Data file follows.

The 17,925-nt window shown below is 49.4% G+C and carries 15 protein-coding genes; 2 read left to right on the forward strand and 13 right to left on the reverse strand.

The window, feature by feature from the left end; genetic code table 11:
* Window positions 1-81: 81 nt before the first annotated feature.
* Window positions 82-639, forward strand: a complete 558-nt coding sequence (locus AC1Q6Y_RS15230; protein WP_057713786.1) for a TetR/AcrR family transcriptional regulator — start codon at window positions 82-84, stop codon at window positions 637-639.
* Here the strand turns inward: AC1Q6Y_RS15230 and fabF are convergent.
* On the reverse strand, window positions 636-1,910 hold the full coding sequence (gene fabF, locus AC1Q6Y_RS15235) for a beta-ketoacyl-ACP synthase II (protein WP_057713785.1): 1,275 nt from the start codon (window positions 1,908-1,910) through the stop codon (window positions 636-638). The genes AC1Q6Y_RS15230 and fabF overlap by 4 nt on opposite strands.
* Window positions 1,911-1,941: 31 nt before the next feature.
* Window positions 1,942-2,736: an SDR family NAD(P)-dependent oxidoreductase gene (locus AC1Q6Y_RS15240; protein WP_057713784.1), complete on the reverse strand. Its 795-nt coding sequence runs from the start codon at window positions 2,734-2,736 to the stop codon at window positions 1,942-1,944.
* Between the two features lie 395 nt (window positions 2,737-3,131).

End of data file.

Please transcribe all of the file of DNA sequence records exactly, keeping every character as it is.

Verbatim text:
The 17,925-nt window shown below is 49.4% G+C and carries 15 protein-coding genes; 2 read left to right on the forward strand and 13 right to left on the reverse strand.

The window, feature by feature from the left end; genetic code table 11:
* Window positions 1-81: 81 nt before the first annotated feature.
* Window positions 82-639, forward strand: a complete 558-nt coding sequence (locus AC1Q6Y_RS15230; protein WP_057713786.1) for a TetR/AcrR family transcriptional regulator — start codon at window positions 82-84, stop codon at window positions 637-639.
* Here the strand turns inward: AC1Q6Y_RS15230 and fabF are convergent.
* On the reverse strand, window positions 636-1,910 hold the full coding sequence (gene fabF, locus AC1Q6Y_RS15235) for a beta-ketoacyl-ACP synthase II (protein WP_057713785.1): 1,275 nt from the start codon (window positions 1,908-1,910) through the stop codon (window positions 636-638). The genes AC1Q6Y_RS15230 and fabF overlap by 4 nt on opposite strands.
* Window positions 1,911-1,941: 31 nt before the next feature.
* Window positions 1,942-2,736: an SDR family NAD(P)-dependent oxidoreductase gene (locus AC1Q6Y_RS15240; protein WP_057713784.1), complete on the reverse strand. Its 795-nt coding sequence runs from the start codon at window positions 2,734-2,736 to the stop codon at window positions 1,942-1,944.
* Between the two features lie 395 nt (window positions 2,737-3,131).